The names are published in advance, but there isn’t a lot of craft to it as long as a retired name isn’t reused.

stanleybmanly's avatar

@flo My guess is there’s a list. Let’s take Harvey. If they exhaust the alphabet and arrive at H again within 6 years and a name is required, they’d pick a name that falls alphabetically after Harvey, like Hazel if it’s the turn for a lady or Henry if a man.

JLeslie's avatar

No guessing needed. There is a list and @flio provided the link.

Muad_Dib's avatar

It’s like naming a baby. They just pick some names. It’s not rocket surgery.

SergeantQueen's avatar

Not all names are short or super easy to remember. It seems to me that most of the names are uncommon names… in 2020 for example, the name Cristobal is on the list. I don’t know if it’s just me, but I didn’t know that was a name.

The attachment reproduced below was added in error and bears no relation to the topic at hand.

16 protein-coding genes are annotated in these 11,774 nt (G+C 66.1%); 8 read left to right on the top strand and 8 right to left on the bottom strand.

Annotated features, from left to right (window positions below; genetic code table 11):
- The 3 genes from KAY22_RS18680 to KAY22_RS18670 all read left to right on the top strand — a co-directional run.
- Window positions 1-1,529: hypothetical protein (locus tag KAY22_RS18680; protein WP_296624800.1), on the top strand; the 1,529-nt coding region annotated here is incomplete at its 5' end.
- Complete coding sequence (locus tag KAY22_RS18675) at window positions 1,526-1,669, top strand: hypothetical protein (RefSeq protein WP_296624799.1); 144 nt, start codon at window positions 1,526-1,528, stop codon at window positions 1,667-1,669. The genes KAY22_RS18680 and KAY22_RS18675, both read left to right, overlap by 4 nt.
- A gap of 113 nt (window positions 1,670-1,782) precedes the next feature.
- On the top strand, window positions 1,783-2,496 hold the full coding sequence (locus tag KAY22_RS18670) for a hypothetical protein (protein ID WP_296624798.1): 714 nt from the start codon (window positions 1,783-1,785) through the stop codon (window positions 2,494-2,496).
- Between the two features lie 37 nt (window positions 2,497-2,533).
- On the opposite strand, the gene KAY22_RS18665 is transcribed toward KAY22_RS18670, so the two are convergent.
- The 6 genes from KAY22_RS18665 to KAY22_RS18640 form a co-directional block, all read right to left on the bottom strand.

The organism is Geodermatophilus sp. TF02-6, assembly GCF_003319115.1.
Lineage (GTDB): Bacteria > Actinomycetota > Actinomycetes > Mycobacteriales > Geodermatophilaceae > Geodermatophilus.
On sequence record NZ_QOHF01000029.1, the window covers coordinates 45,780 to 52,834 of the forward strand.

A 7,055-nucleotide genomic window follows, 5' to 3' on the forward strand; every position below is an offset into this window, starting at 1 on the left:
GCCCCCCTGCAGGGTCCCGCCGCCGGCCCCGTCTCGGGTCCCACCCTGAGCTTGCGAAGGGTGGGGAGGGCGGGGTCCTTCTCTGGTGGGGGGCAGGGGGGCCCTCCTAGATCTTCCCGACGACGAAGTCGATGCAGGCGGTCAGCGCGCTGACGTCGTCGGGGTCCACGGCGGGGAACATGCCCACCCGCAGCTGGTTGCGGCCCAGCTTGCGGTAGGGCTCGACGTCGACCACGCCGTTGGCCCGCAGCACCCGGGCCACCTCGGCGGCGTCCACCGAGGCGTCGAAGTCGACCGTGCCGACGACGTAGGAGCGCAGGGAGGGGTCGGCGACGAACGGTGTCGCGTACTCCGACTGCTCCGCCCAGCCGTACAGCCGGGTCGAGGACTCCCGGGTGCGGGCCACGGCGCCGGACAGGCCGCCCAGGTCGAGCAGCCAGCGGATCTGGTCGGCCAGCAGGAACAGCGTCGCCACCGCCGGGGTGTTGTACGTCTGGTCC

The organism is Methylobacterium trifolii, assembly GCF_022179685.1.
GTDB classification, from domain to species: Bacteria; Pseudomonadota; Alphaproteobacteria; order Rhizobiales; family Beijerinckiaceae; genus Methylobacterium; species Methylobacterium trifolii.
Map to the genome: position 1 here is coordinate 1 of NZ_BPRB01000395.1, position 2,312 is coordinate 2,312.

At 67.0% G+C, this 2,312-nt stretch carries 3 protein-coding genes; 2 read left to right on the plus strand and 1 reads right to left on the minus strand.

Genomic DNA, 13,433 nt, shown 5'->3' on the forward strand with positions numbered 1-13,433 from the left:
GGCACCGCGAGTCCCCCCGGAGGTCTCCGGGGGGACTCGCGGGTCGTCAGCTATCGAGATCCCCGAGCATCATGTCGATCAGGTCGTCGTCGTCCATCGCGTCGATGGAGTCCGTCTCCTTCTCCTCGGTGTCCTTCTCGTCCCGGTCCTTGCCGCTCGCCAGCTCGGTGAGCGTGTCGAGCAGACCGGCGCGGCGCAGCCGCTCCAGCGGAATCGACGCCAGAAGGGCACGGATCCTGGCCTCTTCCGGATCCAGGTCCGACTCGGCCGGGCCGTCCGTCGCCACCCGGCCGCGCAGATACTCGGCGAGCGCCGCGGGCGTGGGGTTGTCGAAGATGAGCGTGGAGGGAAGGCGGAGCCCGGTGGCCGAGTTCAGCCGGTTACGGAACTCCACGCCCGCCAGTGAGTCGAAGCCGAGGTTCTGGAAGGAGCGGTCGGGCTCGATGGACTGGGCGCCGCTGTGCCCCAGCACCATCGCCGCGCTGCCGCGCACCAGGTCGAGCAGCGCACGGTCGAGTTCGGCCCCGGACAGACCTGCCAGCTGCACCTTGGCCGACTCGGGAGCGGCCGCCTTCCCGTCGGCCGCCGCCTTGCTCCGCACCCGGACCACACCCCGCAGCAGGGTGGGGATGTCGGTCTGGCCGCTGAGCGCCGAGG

Looking at the list again, some names are super common (Michael). They could just be using a generator, or they could be going for names that are easy to pronounce and aren’t going to get confused with other words/names on radios?

Muad_Dib's avatar

Hi sq, glad to see you’re among the living.

stanleybmanly's avatar

@SergeantQueen It’s very much a name (and a significant saint) if you are Hispanic—Christopher.

JLeslie's avatar

Cristóbal Colón—Christopher Columbus. He’s Italian though, so his given name was actually Cristoforo I think. I’m not sure. Anyway, in the Spanish history books he’s referred to by his Spanish name Cristóbal Colón.

I remember several years ago we had a Hurricane Georges, which is a little odd for English speakers.

My husband pointed out all of the hurricanes smacking the US this year are Spanish names. He thought it was ironic with Trump as president.

SergeantQueen's avatar

Hmm. Interesting. I feel like it was somewhat familiar but who knows.